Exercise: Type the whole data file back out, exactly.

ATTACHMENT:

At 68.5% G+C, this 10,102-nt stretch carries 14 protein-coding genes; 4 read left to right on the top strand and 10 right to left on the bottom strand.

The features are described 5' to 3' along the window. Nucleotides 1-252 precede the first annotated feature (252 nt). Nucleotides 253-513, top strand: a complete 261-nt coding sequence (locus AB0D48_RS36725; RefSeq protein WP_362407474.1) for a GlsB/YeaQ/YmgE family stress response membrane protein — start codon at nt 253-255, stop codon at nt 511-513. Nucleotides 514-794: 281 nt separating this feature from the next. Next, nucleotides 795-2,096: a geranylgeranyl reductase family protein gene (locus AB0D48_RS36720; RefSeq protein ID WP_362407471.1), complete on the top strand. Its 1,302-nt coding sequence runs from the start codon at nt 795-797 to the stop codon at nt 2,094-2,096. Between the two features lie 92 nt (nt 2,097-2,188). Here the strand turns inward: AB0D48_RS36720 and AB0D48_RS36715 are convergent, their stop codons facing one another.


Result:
At 68.5% G+C, this 10,102-nt stretch carries 14 protein-coding genes; 4 read left to right on the top strand and 10 right to left on the bottom strand.

The features are described 5' to 3' along the window. Nucleotides 1-252 precede the first annotated feature (252 nt). Nucleotides 253-513, top strand: a complete 261-nt coding sequence (locus AB0D48_RS36725; RefSeq protein WP_362407474.1) for a GlsB/YeaQ/YmgE family stress response membrane protein — start codon at nt 253-255, stop codon at nt 511-513. Nucleotides 514-794: 281 nt separating this feature from the next. Next, nucleotides 795-2,096: a geranylgeranyl reductase family protein gene (locus AB0D48_RS36720; RefSeq protein ID WP_362407471.1), complete on the top strand. Its 1,302-nt coding sequence runs from the start codon at nt 795-797 to the stop codon at nt 2,094-2,096. Between the two features lie 92 nt (nt 2,097-2,188). Here the strand turns inward: AB0D48_RS36720 and AB0D48_RS36715 are convergent, their stop codons facing one another.